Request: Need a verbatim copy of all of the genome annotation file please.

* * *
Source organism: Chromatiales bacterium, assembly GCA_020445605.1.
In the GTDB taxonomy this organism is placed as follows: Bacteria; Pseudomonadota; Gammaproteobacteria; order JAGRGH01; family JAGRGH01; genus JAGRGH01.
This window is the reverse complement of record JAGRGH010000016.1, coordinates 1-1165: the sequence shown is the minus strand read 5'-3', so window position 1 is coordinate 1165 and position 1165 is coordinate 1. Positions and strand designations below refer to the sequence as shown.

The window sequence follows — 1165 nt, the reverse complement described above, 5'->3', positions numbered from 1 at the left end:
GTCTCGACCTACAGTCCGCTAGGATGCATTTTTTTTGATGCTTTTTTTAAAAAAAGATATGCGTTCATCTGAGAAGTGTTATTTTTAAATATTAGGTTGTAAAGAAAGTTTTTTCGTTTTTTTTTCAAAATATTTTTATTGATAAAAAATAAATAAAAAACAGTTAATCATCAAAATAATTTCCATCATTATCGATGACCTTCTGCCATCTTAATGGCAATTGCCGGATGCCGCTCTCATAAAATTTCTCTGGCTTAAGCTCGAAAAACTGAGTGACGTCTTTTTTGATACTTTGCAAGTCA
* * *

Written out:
Source organism: Chromatiales bacterium, assembly GCA_020445605.1.
In the GTDB taxonomy this organism is placed as follows: Bacteria; Pseudomonadota; Gammaproteobacteria; order JAGRGH01; family JAGRGH01; genus JAGRGH01.
This window is the reverse complement of record JAGRGH010000016.1, coordinates 1-1165: the sequence shown is the minus strand read 5'-3', so window position 1 is coordinate 1165 and position 1165 is coordinate 1. Positions and strand designations below refer to the sequence as shown.

The window sequence follows — 1165 nt, the reverse complement described above, 5'->3', positions numbered from 1 at the left end:
GTCTCGACCTACAGTCCGCTAGGATGCATTTTTTTTGATGCTTTTTTTAAAAAAAGATATGCGTTCATCTGAGAAGTGTTATTTTTAAATATTAGGTTGTAAAGAAAGTTTTTTCGTTTTTTTTTCAAAATATTTTTATTGATAAAAAATAAATAAAAAACAGTTAATCATCAAAATAATTTCCATCATTATCGATGACCTTCTGCCATCTTAATGGCAATTGCCGGATGCCGCTCTCATAAAATTTCTCTGGCTTAAGCTCGAAAAACTGAGTGACGTCTTTTTTGATACTTTGCAAGTCA